DEPARTMENT OF DEFENSE - CONGRESSIONALLY DIRECTED MEDICAL RESEARCH PROGRAMS

Multimodal Intervention Trial for Cognitive Deficits in Neurofibromatosis Type 1: Efficacy of Computerized Cognitive Training and Stimulant Medication

Principal Investigator: HARDY, KRISTINA
Institution Receiving Award: CHILDREN'S RESEARCH INSTITUTE AT CNMC
Program: NFRP
Proposal Number: NF140033
Award Number: W81XWH-15-1-0508
Funding Mechanism: Clinical Trial Award
Partnering Awards:
Award Amount: $1,286,818.00


PUBLIC ABSTRACT

Children with Neurofibromatosis type 1 (NF1) often develop problems with learning, attention, and other thinking skills. These problems can make it more difficult for them to learn at school, get along with people, and be successful in daily activities. Scientists have shown that some of these difficulties with thinking are related to the way that a substance called dopamine is used in the brain. We believe that treatments that improve the way that dopamine works in the brain could help the thinking and learning skills of children and teenagers with NF1.

We are interested in studying two treatments that can affect dopamine in the brain. One treatment is a medicine, called methylphenidate (MPH). MPH is already used by many children, with and without NF1, to improve problems with attention. MPH does improve attention and thinking skills, but for many children, MPH does not improve these problems completely. The second treatment is a computer program, called CogmedRM. When children do CogmedRM, they practice game-like exercises on the computer that are designed to help improve a thinking skill called "working memory." This type of memory is what we use when we have to remember a small amount of information in our minds while we do something with it. For example, we use working memory when we add or subtract numbers in our head. Children use working memory when they listen to a teacher and take notes on what she says or follow her instructions. In this study, we want to see if working memory skills will improve when children with NF1 complete CogmedRM. Because other studies have shown that both CogmedRM and MPH can change the way the brain uses dopamine, we also think that children who are taking MPH while they do the CogmedRM program will have better results than children who are not taking MPH.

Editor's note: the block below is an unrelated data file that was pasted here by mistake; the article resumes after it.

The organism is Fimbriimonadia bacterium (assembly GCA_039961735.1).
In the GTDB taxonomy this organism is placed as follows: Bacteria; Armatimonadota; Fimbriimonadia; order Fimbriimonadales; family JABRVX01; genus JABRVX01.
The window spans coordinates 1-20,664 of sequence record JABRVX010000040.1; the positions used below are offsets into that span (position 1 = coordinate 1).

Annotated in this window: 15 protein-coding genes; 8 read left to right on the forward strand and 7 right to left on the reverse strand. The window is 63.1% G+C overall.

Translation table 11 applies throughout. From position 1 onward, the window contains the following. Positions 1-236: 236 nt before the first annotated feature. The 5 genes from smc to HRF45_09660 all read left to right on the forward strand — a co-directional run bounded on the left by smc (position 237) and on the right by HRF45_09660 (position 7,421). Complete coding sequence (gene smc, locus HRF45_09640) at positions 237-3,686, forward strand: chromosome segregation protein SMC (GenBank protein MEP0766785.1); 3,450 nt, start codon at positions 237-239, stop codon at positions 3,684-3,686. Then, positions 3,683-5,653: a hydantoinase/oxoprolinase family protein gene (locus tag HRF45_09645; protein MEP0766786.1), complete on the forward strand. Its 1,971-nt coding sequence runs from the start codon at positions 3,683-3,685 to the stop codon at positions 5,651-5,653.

We will invite children and teenagers with NF1 and working memory problems to complete one of two versions of the CogmedRM program. In both versions, participants in the study will practice game-like exercises designed to improve working memory skills. Completing the program involves practicing for about 30 minutes a day, 3 to 5 times per week until children finish 25 days of practice. In the first version, the CogmedRM exercises get harder and harder as children answer items correctly. In this way, the program "trains" working memory just like we can train muscles by lifting weights at the gym. In the other version, the exercises stay at the same level of difficulty for the whole program. If we compare how much the working memory skills improve after children in each group finish the program, we can see if CogmedRM is helpful. Some children with NF1 are already using MPH to help with attention and working memory difficulties, while others have never used MPH or have tried MPH without any benefit. So, to find out if children who are taking MPH have better results after finishing the CogmedRM program, we will also compare how much working memory improvement was made by children who were taking MPH while they did the program compared to those not taking any MPH.

The CogmedRM program has no known side effects, can be used along with any medication, costs less than traditional treatment with a therapist, and, importantly, can be completed at home by children as young as 4 years of age. If CogmedRM, either by itself or in combination with MPH, is shown to improve working memory in children and teenagers with NF1, this intervention plan could rapidly be used by others with NF1 around the country. This approach would allow a wide range of patients to be treated at an early age, before problems with thinking and learning can lead to difficulties at school, with friends, and at home. Prevention of long-term difficulties could then become a real option for patients with NF1 and thinking or learning problems.